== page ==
ICI Applauds Introduction of House Bill to Reduce SEC Fees
Washington, DC, March 15, 2001 - The Investment Company Institute, the national association of the American investment company industry, applauds the introduction of the "Investor and Capital Markets Fee Relief Act" by Reps. Vito Fossella (R-NY), Sue Kelly (R-NY), and Joseph Crowley (D-NY) to reduce fees on securities registrations and transactions paid by American investors to the Securities and Exchange Commission (SEC). The bill is expected to be introduced formally on March 19.
"Since 1990, middle-income investors have been overcharged nearly $9.2 billion in fees that were generated solely to fund the SEC but used for other government programs," Institute President Matthew P. Fink said. "Reducing excessive fees on securities registrations and transactions is a way to cut taxes on savings and retirement investment."
The SEC will collect more than an estimated $2.5 billion in fees this year, far more than the agency’s $422 million operating budget. "The Institute believes fee levels should be lowered to a level commensurate with the SEC’s appropriation and should not be considered general revenue to be spent on items not related to securities regulation," Fink said. "The Institute appreciates the efforts of Reps. Fossella, Kelly, and Crowley, who along with House Financial Services Committee Chairman Michael Oxley (R-OH) and House Capital Markets Subcommittee Chairman Richard Baker (R-LA), have taken leadership roles on this important issue."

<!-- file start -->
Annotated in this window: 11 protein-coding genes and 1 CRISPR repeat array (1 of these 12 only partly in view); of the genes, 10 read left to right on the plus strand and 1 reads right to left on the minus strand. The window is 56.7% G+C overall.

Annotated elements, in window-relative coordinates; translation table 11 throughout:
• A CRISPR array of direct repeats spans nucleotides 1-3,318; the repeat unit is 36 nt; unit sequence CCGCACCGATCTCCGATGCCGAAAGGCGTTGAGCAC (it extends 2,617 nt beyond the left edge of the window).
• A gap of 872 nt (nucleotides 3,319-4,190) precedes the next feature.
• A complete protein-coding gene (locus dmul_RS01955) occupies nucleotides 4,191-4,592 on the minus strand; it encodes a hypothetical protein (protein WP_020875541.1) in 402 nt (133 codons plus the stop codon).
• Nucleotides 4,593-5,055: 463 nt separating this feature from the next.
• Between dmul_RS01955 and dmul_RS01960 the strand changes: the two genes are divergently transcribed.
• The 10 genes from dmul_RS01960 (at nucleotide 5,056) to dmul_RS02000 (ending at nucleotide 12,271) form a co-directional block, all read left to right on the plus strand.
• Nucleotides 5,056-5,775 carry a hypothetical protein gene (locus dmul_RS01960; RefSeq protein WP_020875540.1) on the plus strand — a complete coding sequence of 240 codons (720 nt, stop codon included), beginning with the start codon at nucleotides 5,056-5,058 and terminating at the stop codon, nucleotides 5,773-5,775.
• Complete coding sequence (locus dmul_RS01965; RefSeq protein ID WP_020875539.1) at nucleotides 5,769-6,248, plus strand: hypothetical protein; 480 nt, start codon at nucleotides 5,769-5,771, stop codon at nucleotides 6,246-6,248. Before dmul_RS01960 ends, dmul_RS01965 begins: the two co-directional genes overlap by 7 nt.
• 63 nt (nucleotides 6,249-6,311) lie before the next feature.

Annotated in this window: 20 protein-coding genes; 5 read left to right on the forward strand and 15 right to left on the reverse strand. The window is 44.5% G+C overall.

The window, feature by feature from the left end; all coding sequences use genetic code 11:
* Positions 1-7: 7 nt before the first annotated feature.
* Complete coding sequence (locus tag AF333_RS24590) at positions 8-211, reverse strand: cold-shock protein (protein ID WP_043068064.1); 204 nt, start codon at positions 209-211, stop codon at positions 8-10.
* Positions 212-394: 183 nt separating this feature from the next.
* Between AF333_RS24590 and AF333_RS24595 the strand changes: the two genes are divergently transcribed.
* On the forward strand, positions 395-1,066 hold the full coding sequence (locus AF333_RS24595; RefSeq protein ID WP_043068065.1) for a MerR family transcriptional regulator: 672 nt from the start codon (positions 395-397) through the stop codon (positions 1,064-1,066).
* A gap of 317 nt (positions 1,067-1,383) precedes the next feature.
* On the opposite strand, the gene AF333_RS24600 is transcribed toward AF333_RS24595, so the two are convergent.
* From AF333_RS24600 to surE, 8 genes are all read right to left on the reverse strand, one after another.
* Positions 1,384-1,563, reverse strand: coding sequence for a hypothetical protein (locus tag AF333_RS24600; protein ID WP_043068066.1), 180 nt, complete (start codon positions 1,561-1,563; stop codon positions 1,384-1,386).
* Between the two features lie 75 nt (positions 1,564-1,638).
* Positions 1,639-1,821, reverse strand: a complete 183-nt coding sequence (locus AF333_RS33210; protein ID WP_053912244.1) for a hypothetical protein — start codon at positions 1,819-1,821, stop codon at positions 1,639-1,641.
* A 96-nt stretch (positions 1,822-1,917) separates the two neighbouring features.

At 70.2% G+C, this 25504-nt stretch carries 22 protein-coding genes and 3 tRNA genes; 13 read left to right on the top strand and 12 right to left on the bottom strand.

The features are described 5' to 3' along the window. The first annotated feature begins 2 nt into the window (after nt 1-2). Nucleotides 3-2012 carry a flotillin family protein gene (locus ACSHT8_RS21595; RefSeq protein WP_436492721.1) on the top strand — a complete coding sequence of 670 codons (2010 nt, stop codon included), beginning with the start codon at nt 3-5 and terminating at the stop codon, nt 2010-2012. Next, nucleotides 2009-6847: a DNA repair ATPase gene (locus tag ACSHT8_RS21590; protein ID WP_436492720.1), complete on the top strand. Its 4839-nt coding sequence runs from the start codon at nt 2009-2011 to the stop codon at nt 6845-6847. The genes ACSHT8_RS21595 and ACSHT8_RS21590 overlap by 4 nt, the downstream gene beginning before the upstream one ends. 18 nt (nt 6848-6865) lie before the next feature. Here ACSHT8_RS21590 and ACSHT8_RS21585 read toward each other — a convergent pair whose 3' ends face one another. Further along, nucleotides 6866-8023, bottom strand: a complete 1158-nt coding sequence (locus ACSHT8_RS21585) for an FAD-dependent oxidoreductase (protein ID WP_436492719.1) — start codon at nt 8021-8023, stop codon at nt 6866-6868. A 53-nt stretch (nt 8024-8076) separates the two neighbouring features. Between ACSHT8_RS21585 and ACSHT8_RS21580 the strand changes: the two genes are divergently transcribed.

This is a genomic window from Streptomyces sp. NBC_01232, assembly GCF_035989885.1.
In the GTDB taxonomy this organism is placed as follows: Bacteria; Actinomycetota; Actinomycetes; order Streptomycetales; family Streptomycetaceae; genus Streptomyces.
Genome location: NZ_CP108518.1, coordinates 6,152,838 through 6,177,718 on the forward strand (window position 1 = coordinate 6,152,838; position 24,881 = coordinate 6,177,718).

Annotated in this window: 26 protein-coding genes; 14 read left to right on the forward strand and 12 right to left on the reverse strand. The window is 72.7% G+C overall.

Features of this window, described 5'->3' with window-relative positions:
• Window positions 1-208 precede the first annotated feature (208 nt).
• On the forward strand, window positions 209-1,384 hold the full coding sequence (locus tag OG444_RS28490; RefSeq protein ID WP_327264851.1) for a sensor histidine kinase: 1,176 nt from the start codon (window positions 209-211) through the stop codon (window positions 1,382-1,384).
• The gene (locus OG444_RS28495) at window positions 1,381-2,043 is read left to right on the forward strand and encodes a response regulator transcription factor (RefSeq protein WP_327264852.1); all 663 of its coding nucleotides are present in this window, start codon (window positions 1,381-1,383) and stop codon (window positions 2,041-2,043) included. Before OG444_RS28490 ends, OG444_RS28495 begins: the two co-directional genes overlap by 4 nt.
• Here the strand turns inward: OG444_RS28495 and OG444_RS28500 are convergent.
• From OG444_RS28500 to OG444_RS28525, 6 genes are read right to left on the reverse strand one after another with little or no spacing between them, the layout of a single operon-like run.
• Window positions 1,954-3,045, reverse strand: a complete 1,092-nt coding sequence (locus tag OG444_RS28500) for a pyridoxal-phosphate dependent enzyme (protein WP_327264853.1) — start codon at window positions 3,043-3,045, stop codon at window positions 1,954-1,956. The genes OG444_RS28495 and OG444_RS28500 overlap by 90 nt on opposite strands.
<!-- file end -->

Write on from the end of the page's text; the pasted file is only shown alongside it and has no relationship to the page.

The Institute has a strong record of support for providing the federal government with adequate financial resources to ensure effective regulatory oversight of mutual funds. The Institute also has for many years supported a well-funded SEC in the belief that adequate financial resources for the SEC are essential to continue effective regulatory oversight and investor protection and awareness initiatives.
Last month, the Institute voiced its strong support for the "Competitive Market Supervision Act of 2001" (S. 143), introduced by Senate Committee on Banking, Housing and Urban Affairs Chairman Phil Gramm (R-TX) and Sen. Charles Schumer (D-NY). The legislation would reduce fees on securities registrations and transactions.